In May, Google said that Chrome would soon limit the effectiveness and make it much easier to block a vast amount of cookies, joining Safari and Firefox. Now, the browsers that 82% of people use will be very unfriendly to those little pieces of text and numbers placed onto people’s devices to track them around the internet.
Publishers, meanwhile, are pulling away from data management platforms in favor of “segmenting engines that don’t require cookies,” according to AdExchanger. And privacy laws in Europe and the U.S. are spurring further skittishness.
For whom the bell tolls sweetly
Yet, for upstanding marketers (by which we mean those who are neither bottom feeders nor evildoers), the end of the cookie may actually be good news. That’s in part because the so-called “end” of the cookie really means new restrictions on third-party cookies. Those are the ones dropped on the unsuspecting (by entities other than the websites they’re visiting) that are then used to mercilessly track those people in ways they probably don’t suspect.
By contrast, first-party data – the info marketers and publishers get directly from people who visit their websites, sign up for newsletters, and register to get products, services, and special offers – is still fine to use with those people’s permission and within reasonable parameters.
So, marketers and publishers who have first-party data and know how to use it will have a leg up on competitors who don’t. Plus, any additional data marketers use from reputable partners will now be more verifiably accurate and clean. Some advertisers are already adding consent management platforms to their marketing mix to confirm whether users have given permission for messaging and that the data is anonymized as required. Marketers can match the data they have to the more reliable data they can get, crafting a powerful mix they can use for targeting now and projections later to help optimize.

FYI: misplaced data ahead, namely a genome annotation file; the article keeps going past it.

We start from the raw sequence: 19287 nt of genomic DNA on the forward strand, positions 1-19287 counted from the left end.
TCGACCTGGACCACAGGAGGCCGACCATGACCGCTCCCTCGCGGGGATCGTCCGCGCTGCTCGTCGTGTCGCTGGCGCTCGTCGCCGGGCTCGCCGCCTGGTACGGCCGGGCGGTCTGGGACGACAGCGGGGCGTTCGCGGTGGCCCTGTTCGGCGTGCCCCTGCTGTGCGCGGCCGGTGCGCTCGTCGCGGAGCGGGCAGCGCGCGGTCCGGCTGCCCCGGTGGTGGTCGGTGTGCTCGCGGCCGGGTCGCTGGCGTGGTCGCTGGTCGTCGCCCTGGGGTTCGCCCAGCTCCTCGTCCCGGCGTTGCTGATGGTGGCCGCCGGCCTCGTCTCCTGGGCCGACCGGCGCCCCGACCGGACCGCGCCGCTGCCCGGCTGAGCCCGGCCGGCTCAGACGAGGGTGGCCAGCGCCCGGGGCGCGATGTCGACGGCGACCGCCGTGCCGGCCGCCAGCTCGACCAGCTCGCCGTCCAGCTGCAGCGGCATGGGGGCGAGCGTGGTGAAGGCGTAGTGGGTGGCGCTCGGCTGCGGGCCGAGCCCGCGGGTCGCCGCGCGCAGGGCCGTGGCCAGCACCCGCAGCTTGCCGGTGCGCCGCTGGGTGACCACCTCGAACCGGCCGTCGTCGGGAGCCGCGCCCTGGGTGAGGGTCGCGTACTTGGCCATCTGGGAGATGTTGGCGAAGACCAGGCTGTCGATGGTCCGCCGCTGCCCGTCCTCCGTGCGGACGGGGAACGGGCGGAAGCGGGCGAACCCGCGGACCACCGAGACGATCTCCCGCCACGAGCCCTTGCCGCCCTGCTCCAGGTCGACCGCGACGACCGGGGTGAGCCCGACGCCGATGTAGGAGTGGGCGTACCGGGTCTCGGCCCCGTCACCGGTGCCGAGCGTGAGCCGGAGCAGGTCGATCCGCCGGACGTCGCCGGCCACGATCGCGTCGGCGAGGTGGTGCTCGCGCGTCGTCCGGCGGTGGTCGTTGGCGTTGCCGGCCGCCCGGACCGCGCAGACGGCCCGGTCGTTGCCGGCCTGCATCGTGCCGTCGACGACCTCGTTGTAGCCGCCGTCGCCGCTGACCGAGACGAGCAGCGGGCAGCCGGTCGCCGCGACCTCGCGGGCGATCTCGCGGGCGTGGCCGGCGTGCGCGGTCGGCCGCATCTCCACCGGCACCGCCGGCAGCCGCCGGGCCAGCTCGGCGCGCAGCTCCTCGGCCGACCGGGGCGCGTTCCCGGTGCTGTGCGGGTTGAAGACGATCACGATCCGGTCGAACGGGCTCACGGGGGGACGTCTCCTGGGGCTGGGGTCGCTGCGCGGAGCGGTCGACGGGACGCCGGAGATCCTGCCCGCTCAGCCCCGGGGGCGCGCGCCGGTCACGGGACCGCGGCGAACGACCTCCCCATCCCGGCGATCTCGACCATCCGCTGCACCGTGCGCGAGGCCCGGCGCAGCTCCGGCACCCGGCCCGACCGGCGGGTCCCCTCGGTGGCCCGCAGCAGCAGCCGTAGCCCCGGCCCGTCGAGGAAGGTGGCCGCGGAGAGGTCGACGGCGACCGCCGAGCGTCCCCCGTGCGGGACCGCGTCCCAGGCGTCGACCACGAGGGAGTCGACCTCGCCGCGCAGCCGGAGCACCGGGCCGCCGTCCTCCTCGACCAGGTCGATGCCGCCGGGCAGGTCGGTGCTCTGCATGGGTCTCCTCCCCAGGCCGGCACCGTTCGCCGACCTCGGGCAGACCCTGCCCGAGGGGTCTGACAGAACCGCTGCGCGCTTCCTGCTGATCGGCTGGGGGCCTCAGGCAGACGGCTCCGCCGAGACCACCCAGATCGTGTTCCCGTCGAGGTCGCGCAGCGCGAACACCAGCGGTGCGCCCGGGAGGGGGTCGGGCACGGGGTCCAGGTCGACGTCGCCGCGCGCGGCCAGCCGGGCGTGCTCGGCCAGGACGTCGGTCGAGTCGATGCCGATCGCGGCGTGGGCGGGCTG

The new regime is making the data in use more powerful than it has been, a better indicator of people’s real interests and needs.
Video: The Cookie Apocalypse Explained
For success, handle with care
But the new landscape doesn’t mean that all a marketer need do is simply click some dashboard button then take a nap while the sales role in. There’s a lot to learn and a lot to monitor. “If you work in display advertising at a brand,” LiveIntent SVP of Global Marketing Kerel Cooper wrote on Streetfight, “your entire set of knowledge will soon be different.”
“You’ll need to learn how first-party data looks, is captured, and how to connect first-party data that represents intent to first-party stable identifiers like email,” he added.
Marketers will also need to vet their vendors who work with data to make sure those partners keep their data immaculate and follow industry best practices in handling it.
Stay Ahead of the Competition
For marketers with the wherewithal to marshal the best of what first-party data can offer, the “cookie apocalypse” should turn out to be a boon – a catalyst to developing real relationships with customers who will partake of offerings time and again. Those who don’t step up will, to quote Cooper, “be defeated by a rival house that understands their first-party data assets and knows how to use them as a weapon.”
The marketers who win will be the ones with the strategies that match the times. For them, it could be just the beginning.
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